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What 3 months recruiting for a mining company taught me (Part 3)

How Competition Affects Your Job Search

Having worked as a recruiter, outplacement consultant and career adviser for around 18 years I had the opportunity to help build a junior miner’s team which was ramping up for production. My job was to recruit 57 positions. As I had been providing career advice and job search coaching, I was interested in comparing various methods of job searching techniques inside a mining company. Over the last 2 weeks, I explained how we used job boards and the lessons learnt from that. I also explained how successful candidates used their professional networks for their job search. This week I discuss competition and how it affected the job search outcomes for applicants that applied for the jobs I advertised. There are some important lessons regarding company research and how it can help you reach your goals.


Competition is a very important fact you need to consider when applying for a job. When a job is advertised – everyone sees that job! That means that you will be competing with just about every person that is interested in that position. That might be 30 or 40 for less popular position through to 2000 – 3000 (or more) for the more popular positions. As I mentioned earlier, from the research into the positions I advertised, although your odds are not as bad as lotto, your chance of winning a role was around 200 to 1. That is pretty poor odds. So how do you compete with so many other applicants? When you are competing with so many other job seekers you cannot afford to take a casual approach to your application. You really need to put your best foot forward. If you’re using a job board this means that your application needs to be as close to perfect as possible. To be quite frank many of the applications I looked at were pretty average.

I have to admit, applying for a position via a job board in a weak market is a very big ask. Perhaps applicants didn’t think that they had a good chance of being successful but thought they would have a crack anyway. I don’t know. However, when applying for a position you need to have a positive attitude. You need to be confident that you have a very good chance of success. But applying for a job is more than wishful thinking. Therefore you have to know what you are doing when you send in an application to give you the best chance of success. I will expand on applying to jobs online next week where I will cover the key criteria of a good application.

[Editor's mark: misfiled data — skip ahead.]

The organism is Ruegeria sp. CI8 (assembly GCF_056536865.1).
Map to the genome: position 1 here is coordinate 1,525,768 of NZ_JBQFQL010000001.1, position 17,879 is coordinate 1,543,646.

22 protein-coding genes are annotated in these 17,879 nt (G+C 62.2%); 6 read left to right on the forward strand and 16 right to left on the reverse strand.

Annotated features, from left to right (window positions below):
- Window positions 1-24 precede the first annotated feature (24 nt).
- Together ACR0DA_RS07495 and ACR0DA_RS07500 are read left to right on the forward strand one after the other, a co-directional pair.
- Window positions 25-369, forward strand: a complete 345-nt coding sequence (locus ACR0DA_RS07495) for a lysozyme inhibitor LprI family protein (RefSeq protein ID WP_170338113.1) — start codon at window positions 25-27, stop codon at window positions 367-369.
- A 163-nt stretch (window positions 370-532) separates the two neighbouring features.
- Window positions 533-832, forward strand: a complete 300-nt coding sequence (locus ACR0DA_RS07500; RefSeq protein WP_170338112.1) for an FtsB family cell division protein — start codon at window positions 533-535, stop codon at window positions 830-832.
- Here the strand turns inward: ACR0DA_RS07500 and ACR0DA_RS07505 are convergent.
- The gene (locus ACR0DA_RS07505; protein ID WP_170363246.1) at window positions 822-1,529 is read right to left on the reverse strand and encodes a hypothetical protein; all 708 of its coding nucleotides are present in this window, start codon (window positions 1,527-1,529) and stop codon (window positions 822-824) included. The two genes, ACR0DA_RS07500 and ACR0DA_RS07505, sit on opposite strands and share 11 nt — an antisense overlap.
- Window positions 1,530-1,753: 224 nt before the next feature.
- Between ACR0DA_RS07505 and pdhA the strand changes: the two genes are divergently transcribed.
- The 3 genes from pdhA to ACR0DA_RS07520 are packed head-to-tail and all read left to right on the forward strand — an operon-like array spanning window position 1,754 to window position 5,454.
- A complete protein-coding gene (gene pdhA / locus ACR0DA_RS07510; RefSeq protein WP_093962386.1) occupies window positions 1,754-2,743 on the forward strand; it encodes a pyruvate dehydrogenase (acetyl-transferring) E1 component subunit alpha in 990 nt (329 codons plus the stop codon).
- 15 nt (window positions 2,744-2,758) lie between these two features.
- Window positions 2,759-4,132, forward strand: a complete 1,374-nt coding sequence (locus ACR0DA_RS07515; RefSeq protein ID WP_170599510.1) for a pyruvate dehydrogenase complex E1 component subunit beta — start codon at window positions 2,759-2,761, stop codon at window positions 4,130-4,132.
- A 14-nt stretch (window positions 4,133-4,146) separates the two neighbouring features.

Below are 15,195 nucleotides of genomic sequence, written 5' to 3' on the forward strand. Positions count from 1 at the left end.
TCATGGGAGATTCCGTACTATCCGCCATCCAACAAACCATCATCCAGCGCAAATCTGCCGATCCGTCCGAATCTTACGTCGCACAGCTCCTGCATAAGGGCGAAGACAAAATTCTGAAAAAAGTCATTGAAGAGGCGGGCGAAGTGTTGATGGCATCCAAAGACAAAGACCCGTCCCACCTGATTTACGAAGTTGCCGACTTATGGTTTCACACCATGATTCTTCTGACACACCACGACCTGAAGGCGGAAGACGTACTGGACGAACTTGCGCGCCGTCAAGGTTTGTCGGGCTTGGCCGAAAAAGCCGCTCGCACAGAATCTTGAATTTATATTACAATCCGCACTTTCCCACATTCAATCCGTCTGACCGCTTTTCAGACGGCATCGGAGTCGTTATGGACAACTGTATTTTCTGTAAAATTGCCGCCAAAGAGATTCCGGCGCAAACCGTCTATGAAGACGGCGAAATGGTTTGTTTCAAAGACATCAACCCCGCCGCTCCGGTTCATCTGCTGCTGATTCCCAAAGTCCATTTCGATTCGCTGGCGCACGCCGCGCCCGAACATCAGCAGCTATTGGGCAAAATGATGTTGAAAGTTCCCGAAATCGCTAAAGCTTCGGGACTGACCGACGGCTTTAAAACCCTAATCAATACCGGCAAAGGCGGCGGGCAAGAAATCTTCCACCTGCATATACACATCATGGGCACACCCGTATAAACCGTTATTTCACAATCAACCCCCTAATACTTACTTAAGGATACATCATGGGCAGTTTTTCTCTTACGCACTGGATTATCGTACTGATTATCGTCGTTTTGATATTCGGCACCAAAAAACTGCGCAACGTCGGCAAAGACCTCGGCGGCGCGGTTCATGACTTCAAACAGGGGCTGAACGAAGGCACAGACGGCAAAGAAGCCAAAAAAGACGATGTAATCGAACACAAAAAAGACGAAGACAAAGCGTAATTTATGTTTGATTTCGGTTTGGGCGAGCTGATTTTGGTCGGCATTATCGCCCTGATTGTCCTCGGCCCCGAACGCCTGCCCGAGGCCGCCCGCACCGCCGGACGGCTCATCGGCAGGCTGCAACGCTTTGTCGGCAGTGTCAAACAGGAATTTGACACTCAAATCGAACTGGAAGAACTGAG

Job Search Planning

Another way to minimise your competition involves planning. What do I mean by planning? Well, specifically I am talking about job search planning. It involves learning about the companies that are in your sector. Competition goes up substantially when jobs are posted.

If you had a way of finding out about potential opportunities before they were announced imagine how much easier your job search would be? There is a way to do that –  through job search planning and research. Of course, that would involve time and effort on your part.

Most job seekers that I speak with are reluctant to “waste time” researching their industry or job search planning. Counter-intuitively, planning and research can reduce your time job searching by around 80 – 200%. That means that it can take you a quarter of the time to find a job – then if you just apply for positions through job boards. In addition, you are more likely to find a position that is suited to you and receive higher remuneration. Research shows by as much as 10 – 40%!

Company Research

When reviewing the applications we received, I was surprised to see how few applicants took the effort to research our company or the position advertised. Even though I had specifically requested a cover letter asking to explain their interest in the job and why they wanted to work for our company, very few did so. In fact, may applications were quite generic and were obviously sent out to everyone – this is the classic shotgun approach. Avoid applying for jobs without researching the company. When I say research the company – don’t just review the company website. Although company websites have improved somewhat over the years you need to remember that the information presented is a company effort to market themselves, so you will usually get the glossy picture of the company. In the case of international companies, information is often quite generic. If you are researching company projects, it is quite likely that the projects don’t even relate to the work being done in this country. You need to take a much deeper dive. This will involve a range of activities – including speaking with company insiders.

Next week

Next week – I will explain how to tailor your resume to dramatically increase your interview prospects plus a few other things about your job search collateral that you need to know.

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